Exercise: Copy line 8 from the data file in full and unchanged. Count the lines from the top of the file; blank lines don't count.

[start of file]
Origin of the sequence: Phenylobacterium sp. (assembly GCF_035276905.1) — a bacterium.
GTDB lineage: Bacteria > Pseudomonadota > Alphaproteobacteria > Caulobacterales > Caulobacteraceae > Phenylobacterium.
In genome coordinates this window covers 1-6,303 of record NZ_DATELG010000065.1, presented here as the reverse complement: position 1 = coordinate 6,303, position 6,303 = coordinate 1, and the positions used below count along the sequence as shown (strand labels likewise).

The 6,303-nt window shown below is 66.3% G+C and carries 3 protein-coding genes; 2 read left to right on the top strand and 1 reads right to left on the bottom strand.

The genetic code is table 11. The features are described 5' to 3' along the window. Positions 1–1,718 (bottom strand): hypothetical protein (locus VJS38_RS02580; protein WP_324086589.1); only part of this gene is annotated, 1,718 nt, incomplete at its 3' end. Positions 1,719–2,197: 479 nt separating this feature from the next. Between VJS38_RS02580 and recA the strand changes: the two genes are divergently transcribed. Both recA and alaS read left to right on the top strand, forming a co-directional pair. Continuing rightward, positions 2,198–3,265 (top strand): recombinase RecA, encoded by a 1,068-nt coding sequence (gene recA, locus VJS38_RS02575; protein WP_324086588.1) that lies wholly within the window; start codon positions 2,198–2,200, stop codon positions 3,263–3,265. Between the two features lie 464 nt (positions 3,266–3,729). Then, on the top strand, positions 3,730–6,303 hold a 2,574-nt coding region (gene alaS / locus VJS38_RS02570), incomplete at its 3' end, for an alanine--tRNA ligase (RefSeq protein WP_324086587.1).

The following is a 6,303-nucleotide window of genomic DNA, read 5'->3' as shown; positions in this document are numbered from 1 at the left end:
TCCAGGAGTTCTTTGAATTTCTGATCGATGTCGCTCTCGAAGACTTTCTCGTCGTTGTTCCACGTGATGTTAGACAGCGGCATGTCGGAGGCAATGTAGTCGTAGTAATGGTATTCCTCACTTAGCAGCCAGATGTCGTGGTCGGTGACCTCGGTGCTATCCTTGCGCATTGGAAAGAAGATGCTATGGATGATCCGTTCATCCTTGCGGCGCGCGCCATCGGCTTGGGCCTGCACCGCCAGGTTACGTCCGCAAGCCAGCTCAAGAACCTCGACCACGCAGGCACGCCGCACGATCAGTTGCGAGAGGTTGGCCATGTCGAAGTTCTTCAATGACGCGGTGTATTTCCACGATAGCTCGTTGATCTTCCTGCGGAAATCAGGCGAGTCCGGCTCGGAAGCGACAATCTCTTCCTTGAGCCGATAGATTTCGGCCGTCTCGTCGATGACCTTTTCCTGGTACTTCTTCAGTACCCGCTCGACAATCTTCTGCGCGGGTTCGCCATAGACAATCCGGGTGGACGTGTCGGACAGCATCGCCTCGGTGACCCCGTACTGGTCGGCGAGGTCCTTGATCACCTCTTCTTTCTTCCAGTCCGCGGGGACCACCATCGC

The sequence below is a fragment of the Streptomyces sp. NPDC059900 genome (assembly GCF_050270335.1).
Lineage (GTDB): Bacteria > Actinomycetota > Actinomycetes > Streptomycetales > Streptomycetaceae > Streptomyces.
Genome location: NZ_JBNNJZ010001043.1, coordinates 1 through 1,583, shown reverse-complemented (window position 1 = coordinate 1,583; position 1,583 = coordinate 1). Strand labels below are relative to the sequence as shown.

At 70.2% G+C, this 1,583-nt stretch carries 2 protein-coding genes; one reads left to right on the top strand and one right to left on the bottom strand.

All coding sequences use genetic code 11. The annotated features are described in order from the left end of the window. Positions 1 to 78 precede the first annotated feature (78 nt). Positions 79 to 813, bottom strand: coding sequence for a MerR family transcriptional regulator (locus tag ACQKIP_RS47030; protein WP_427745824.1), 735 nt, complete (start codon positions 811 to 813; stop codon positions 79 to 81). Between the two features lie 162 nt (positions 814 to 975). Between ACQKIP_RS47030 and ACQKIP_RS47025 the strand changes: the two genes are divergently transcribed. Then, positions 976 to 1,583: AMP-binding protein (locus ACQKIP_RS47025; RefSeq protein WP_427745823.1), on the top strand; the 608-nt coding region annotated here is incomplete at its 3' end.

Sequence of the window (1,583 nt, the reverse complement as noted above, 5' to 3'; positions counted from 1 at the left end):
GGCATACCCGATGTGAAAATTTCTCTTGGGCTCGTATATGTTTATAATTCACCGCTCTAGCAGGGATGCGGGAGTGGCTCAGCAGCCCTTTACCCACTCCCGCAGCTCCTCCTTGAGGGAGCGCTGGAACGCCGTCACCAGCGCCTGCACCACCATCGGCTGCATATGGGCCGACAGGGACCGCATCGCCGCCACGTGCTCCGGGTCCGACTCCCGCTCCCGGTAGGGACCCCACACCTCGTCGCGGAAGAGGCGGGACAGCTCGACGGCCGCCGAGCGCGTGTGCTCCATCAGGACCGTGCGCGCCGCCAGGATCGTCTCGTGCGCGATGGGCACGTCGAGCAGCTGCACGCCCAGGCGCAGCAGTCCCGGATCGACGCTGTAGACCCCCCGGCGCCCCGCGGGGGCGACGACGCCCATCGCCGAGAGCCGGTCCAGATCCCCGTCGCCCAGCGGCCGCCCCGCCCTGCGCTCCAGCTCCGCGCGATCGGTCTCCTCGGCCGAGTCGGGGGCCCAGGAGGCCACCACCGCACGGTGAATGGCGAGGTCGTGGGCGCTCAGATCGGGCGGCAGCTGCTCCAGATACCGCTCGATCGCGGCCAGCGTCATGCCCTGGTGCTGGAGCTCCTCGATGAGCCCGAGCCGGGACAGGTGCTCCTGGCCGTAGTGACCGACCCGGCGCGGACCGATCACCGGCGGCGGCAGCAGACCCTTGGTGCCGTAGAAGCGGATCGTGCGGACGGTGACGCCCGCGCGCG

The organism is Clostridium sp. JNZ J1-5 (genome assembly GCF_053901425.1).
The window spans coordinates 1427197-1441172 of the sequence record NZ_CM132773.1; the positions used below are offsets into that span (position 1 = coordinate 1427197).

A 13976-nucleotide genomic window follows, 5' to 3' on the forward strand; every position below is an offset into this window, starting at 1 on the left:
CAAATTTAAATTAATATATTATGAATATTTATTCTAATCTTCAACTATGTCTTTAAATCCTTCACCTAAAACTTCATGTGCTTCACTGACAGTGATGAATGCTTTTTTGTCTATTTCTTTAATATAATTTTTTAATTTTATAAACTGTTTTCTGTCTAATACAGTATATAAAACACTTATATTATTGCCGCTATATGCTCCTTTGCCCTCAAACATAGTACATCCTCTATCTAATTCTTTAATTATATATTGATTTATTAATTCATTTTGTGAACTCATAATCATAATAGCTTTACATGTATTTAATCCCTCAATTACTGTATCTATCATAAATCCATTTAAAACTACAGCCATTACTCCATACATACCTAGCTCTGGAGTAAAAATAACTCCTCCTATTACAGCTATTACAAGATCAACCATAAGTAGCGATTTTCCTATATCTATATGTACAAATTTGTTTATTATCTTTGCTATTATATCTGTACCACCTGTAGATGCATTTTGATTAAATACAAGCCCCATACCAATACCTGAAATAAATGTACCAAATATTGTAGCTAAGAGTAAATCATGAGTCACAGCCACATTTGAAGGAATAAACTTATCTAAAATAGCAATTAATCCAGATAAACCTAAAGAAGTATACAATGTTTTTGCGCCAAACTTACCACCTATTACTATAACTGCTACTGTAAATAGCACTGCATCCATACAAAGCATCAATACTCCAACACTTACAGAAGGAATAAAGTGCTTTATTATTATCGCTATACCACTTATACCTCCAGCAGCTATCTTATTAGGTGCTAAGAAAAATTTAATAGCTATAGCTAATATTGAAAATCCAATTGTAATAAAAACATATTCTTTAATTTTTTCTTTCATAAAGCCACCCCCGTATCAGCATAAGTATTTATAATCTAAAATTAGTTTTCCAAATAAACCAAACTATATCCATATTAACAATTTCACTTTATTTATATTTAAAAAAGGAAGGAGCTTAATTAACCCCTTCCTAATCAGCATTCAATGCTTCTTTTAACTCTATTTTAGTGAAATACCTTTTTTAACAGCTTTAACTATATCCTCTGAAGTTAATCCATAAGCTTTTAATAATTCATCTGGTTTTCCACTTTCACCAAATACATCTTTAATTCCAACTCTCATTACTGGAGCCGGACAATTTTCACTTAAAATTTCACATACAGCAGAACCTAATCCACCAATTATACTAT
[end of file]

The sequence below is a fragment of the Streptomyces sp. NPDC059900 genome (assembly GCF_050270335.1).